After deploying her "missile boats," large nuclear-powered submarines that acted as undersea launching platforms for United States Navy nuclear missiles, it soon became apparent to Navy planners that with the superpowers of the "Cold War" all deploying these hard-to-detect warships that the only way to find, track, and, if necessary, sink a submarine is to do so with another submarine.
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The USS Thresher was one of the "hunter-killer" class of submarines developed to hunt the submarine "missile boats" of the perceived enemies of the United States, mainly submarines belonging to the Soviet Union (which included Russia).
The Thresher, if called to do so, could "run silent, run deep" in pursuit of her target. She was deep diving. Her now-known (previously classified) "test depth" was some 1,300 feet, meaning that depth is the furthest depth she was tested at and the depth at which she should stop her dive.
There was a safety margin of some 600 more feet, around the 1,900-foot depth, where she was believed to have a chance of surviving the destructive pressures of the waters surrounding her and her crew.
She had made some 40 safe dives to her "test depth" by April of 1963 as the Navy tested her pride and joy. The beautiful, sleek-looking steel whale carried 129 people on her last dive (including 17 civilian observers).
The Navy personnel were volunteers, all well-tested and well-trained. It took a very special breed of sailor to maintain a positive attitude when trapped undersea in a metal tube.
After shallow dives on April 9, 1963, over the continental shelf of the Atlantic Ocean, where the waters are no deeper than 600 feet, the decision was made to take the USS Thresher to deeper waters and make another dive to her test depth of 1,300 feet.
Once off the continental shelf, the ocean's depths become scary. No crew can be rescued below a certain depth. The USS Thresher went into waters some 8,400 feet deep for her 1,300-foot test dive.
She would be safe up to her test depth of 1,300 feet. If she dove below 1,900 feet, her hull would be crushed like an eggshell in your hand.
On April 10, 1963, the USS Thresher and her crew disappeared beneath the waves and never returned to the surface. A surface vessel escorting her heard the sound of a submarine breaking up under the ocean's surface.
How deep is 8,400 feet?
In Norman Polmar's "The Death Of The USS Thresher," first published in 1964 and updated in 2004, there's a chart that explains how deep 8,400 feet is. It shows that World War II submarines could not operate below 400 feet; that the Washington Monument is 555-feet tall, and that the Empire State Building is 1,250-feet tall, all shown with the USS Thresher headed for the bottom of an 8,400-foot trench on the ocean floor --- a very interesting comparison of depth and height.
"The Death Of The USS Thresher" author:
"The Death Of The USS Thresher" was written by Norman Polmar.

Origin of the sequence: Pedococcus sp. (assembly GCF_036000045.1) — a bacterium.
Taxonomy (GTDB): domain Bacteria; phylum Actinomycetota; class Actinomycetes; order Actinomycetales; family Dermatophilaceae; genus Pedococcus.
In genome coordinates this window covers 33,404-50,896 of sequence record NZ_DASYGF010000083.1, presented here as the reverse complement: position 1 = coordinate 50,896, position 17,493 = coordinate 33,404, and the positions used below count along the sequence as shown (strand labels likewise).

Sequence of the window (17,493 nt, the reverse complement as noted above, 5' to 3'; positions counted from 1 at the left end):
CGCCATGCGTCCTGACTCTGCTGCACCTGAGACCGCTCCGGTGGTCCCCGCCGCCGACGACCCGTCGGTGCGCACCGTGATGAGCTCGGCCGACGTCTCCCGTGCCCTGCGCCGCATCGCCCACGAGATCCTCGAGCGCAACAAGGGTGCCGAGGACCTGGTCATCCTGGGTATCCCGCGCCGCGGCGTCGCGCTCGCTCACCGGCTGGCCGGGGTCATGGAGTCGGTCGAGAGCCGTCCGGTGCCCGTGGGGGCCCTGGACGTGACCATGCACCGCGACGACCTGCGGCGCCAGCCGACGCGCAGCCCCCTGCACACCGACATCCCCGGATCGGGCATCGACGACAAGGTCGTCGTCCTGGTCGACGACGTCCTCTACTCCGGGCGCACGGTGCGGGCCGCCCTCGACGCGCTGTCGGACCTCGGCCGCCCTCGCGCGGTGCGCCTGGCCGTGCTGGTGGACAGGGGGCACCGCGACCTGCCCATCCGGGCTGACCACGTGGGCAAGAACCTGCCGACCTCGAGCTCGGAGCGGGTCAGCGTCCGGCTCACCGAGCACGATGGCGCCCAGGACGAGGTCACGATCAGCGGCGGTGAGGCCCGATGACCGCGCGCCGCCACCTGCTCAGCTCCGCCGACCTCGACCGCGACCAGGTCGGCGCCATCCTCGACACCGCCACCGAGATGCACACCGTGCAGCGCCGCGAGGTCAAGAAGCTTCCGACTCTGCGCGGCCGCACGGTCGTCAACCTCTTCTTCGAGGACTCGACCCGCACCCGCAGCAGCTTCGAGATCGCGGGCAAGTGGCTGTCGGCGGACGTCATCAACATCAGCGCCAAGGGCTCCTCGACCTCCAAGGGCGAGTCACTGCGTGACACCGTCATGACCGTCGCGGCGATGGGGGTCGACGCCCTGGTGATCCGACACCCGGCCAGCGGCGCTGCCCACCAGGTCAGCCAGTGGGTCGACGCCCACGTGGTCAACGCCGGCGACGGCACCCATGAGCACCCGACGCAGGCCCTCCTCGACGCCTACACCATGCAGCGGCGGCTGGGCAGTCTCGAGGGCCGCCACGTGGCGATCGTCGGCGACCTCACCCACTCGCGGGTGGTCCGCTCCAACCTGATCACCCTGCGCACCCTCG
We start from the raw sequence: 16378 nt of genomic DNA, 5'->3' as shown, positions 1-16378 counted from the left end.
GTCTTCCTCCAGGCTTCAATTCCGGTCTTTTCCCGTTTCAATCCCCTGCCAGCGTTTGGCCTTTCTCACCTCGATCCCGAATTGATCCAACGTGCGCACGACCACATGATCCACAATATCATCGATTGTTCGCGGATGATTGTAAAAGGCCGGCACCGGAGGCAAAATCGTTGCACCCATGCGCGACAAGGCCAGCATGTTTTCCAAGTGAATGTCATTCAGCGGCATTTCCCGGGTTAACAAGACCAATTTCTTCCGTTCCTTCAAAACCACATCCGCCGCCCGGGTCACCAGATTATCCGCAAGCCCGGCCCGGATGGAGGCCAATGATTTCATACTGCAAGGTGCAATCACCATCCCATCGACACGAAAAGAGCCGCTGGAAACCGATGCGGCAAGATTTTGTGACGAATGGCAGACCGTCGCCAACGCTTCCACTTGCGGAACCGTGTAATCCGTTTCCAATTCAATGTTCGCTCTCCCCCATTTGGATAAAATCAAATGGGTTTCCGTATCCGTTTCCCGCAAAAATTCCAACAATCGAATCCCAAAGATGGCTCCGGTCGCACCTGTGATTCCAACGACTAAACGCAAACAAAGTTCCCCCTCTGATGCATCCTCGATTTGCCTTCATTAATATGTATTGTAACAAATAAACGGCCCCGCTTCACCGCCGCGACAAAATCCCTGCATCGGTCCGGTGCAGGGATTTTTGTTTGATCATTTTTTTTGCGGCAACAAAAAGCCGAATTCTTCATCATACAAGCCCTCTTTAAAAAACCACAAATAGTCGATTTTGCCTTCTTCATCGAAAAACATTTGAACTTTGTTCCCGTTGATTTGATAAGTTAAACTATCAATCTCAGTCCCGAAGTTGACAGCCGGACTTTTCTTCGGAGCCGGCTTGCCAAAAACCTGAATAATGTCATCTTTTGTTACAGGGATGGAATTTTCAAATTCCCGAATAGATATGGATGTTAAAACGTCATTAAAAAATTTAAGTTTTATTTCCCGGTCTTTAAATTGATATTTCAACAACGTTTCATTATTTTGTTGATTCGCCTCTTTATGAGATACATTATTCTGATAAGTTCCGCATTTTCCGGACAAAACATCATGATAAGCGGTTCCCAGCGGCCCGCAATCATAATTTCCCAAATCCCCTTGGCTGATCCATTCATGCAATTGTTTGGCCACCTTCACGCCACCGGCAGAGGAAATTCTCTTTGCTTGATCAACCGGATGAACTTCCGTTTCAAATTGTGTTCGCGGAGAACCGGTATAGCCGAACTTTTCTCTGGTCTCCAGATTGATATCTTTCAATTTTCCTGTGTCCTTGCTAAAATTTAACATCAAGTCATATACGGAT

Polmar is considered one of the leading experts on military affairs, with some three dozen naval, intelligence and aviation books to his credit. Polmar is both a compelling author with an easy-to-read yet informative style of writing, and an expert on military matters who works out of Alexandria, Virginia.
Polmar has been a government consultant to senior officials of the U. S. Navy and the Department of Defense. He has served on the Secretary of the Navy's Research Advisory Committee.
He also spent four years with Northrop Corporation (the folks behind the "Flying Wing" bomber of the 1940's which evolved into today's B-2 Stealth Bomber). Four of his years with Northrop were spent on the U. S. Navy's program to develop submarine rescue and escape systems.
"The Death Of The USS Thresher" by Norman Polmar runs some 200-plus pages in this 2004 paperback.
The 1964 edition concerned itself solely with the loss of the USS Thresher, but this 2004 updated edition also looks at more recent submarine losses (six nuclear subs have been lost since the Thresher sank), such as the nuclear submarine USS Scorpion (with 99 men on board, she was the second and last U. S. nuclear sub lost at sea), through the loss of the Russian nuclear submarine Kursk in August of 2000 (with 118 men aboard).
The book is well-illustrated with graphs, reproduced news releases and photographs. The USS Thresher, in life, is shown on the book's cover in a head-on shot as the ship approaches the photographer, with men now gone on deck in her conning tower as the ship rides on the surface. She was a beautiful ship.
Photos inside the book show the twisted remains of the great ship on the ocean floor.
The book lists the names of the entire ship's company, all 129 souls who were lost in what remains the worst loss of life aboard a submarine of all time.
The USS Thresher was launched in 1960 after construction at the Portsmouth Naval Shipyard in Maine. She was formally commissioned a year later, the result of 60 years of U. S. Navy experience in building submarines.
The USS Thresher was 278 feet, 6 inches in length. At her widest point, the author tells us, "her nearly circular hull was 31 feet, 8 inches."
Her nuclear reactor produced steam to power her single propeller. Her steel hull was designed to withstand 80,000 pounds per square inch of water pressure. If the water pressure exceeded that, the ship would cease to exist.
As Polmar tells us, she was fast enough, but not designed for speed. Her "primary assignment," he tells us, "would be to cruise slowly - hence silently - off enemy ports and in narrow waterways to catch and kill enemy submarines en route to attack friendly shipping or cities."
She was, after all, a "hunter-killer" designed to prevent an enemy attack with her four torpedo tubes launching their deadly "fish" at an enemy.
Polmar takes us through the life of the Thresher from her birth upon the sea in 1960 through her death beneath the ocean in 1963. When "bugs" were discovered, such as malfunctioning depth gauges, these problems were quickly fixed.
Thresher had worse problems, as detailed by Polmar, including a potentially fatal incident where the nuclear reactor shut down on a cruise, followed by the failure of the ship's auxilary diesel power (meaning the ship's equipment didn't have power to function and creating an emergency situation requiring the ship's crew, in darkness and in extreme heat, to manually get electrical power to restart the ship's nuclear reactor while they also tried to fix the diesel power).